A couple of days ago I started seeing Yahoo search banners on the internet and while that did cause me to think for a second, why? I thought, well at least they are using banner ads. I've seen banner ads for their search platform as well as targeted to media buyers. Again a little odd, but they should reap what they sow, right? Then on the way home from my office building in Union NJ I heard a radio ad for Yahoo Search and that caught my ear. Not because the ad was so creative, but the fact they were using offline marketing for search traffic.
Of course everyone remembers Ask Jeeves, but that was a lifetime ago. Why spend offline radio dollars? I'm guessing a TV campaign can't be far behind. TV and Radio are good vehicles for branding, but I'd think that my brothers and sisters at Yahoo would argue that banner ads can do just as an effective job (I still believe TV is kind for branding and imagery). Theoretically, there would be only 2 real reasons to use offline marketing to drive search activity
- Educate new search people to increase share
- Reach out to active internet searchers to rebrand their product to get share
#1 is hard to do because Google is so dominant that you could make the valid argument that Yahoo should let Google educate the new folks and then they "graduate" to Yahoo's "better" product (quotes because I'm not saying they are better, just what a marketer would say). The other one is just to generate pure searches. Then I started thinking, well how much could they spend to get more search traffic.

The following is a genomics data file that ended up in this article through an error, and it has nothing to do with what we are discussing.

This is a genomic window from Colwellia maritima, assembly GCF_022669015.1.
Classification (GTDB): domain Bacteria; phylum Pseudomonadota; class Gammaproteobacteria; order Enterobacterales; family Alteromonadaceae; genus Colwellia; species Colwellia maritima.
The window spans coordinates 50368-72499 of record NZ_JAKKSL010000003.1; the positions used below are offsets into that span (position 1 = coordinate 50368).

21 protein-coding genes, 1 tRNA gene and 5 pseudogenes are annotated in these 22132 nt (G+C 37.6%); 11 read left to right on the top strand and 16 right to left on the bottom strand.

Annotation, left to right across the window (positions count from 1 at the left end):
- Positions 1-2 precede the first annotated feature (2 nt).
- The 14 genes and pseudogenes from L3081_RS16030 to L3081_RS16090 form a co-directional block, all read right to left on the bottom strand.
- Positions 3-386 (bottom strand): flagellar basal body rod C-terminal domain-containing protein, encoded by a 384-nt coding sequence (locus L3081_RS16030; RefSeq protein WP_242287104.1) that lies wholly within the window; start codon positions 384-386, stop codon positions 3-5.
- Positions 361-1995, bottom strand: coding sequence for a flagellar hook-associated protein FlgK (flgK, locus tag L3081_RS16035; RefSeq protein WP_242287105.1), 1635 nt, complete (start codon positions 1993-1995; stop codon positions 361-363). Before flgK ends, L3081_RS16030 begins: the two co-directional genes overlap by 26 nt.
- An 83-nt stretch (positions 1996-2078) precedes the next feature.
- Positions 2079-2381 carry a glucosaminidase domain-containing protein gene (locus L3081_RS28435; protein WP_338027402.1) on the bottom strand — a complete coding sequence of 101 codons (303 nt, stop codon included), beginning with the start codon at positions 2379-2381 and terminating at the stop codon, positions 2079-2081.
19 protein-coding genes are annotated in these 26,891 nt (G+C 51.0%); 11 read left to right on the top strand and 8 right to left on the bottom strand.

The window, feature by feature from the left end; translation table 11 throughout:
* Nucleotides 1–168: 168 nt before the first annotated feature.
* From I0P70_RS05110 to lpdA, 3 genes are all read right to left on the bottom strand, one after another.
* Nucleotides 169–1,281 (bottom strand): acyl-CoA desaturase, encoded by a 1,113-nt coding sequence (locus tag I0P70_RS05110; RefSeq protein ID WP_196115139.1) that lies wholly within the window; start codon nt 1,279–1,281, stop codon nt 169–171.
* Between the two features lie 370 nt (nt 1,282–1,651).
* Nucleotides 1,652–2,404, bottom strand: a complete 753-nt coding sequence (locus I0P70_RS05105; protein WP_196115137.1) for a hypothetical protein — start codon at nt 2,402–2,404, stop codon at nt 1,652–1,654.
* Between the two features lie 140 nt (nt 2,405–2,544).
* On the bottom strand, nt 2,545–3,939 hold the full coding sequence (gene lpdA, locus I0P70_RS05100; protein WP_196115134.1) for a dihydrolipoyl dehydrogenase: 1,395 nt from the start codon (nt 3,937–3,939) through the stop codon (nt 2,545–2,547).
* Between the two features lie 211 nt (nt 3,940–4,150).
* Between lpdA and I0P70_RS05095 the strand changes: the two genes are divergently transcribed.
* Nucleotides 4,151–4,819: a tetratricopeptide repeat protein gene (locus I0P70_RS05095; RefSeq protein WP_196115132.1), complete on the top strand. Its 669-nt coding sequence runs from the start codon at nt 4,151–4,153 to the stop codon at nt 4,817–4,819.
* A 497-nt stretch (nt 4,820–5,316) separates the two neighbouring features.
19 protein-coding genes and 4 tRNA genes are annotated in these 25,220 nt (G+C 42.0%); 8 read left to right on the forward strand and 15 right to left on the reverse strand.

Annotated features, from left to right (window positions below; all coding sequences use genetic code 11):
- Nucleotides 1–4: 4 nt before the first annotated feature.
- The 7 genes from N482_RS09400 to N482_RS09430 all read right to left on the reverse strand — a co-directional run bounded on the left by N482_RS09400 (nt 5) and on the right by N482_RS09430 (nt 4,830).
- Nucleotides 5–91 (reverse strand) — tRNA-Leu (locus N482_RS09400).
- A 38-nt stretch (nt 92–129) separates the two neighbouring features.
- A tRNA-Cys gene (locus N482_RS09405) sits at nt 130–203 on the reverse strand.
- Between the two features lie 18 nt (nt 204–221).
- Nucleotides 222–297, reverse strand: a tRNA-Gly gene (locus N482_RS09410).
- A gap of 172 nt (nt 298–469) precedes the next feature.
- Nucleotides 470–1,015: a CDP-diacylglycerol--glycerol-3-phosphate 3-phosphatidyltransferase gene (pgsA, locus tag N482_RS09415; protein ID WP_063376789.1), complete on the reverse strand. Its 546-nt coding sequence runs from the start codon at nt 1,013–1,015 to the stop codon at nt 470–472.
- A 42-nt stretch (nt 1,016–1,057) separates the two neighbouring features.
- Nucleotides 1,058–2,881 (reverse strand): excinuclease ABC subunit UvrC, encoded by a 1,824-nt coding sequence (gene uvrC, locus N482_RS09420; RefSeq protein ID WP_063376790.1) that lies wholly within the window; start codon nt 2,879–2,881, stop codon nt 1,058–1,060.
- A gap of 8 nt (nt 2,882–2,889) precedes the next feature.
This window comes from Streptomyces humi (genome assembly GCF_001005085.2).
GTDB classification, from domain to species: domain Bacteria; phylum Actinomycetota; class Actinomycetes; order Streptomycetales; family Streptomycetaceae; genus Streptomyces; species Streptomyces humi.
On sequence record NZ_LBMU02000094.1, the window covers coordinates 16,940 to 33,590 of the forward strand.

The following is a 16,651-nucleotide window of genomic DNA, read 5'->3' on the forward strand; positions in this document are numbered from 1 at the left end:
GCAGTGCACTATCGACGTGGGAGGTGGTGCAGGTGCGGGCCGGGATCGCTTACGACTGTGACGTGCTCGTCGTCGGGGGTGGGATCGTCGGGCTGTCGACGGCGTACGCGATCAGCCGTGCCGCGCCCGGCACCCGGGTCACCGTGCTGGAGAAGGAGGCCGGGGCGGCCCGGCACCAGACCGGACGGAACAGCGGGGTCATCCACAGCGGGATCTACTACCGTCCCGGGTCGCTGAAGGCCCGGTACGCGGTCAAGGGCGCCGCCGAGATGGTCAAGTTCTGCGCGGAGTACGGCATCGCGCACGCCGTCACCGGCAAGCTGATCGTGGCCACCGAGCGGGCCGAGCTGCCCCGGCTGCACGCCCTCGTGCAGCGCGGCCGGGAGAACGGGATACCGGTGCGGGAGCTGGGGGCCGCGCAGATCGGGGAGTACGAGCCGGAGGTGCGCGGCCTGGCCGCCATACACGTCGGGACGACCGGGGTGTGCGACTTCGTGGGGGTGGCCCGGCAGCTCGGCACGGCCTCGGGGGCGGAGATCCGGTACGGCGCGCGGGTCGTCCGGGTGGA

So I looked at their past few quarters of search revenue and then used comScore to get quarterly search volume and search share. As you can see from the chart I pulled together, Yahoo generates 5.85 cents for every search in Q3'08 and this was up from 5.82 cents in Q2'08. So for you Every Day Math whizzes, 1 million searches would generated $58,500 in revenue for Yahoo. Guessing some more, let's assume that in order to get a campaign like this approved, you need to have a return on advertising investment of 110%, so that means for 1 million searches they'd have to spend no more than $53,000.
Yahoo isn't running an advertising campaign for $53,000. So, for giggles let's guess they are spending $2 million in advertising this month. OK, too low? Let's go HUGE and say $10 million. $10 million spend at no worst than a 110% ROI means $11 million in search revenue or 188 million searches; worst case scenario. Think the ROI is too low, let's go crazy and say 300%. $10 million spend gets you $30 million in revenue. $30 million gets you 513 million searches. Now you are talking serious search traffic growth which maybe moves their share of searches temporarily up by say 1.5%.
Hmmm, that seems like an odd bet to me. Of course I don't have any real numbers, I don't know their ROI on advertising for search. I also didn't factor in search churn or cross selling numbers to other Yahoo products or banner sales. So my numbers are just guesses, but I go back to my original question which is Why Spend Offline Advertising Dollars Promoting Your Search Product? Seems desperate to me and a waste..but what do I know. I only worked on a Presidential Campaign that frequently had to do extraordinary things with little marketing dollars...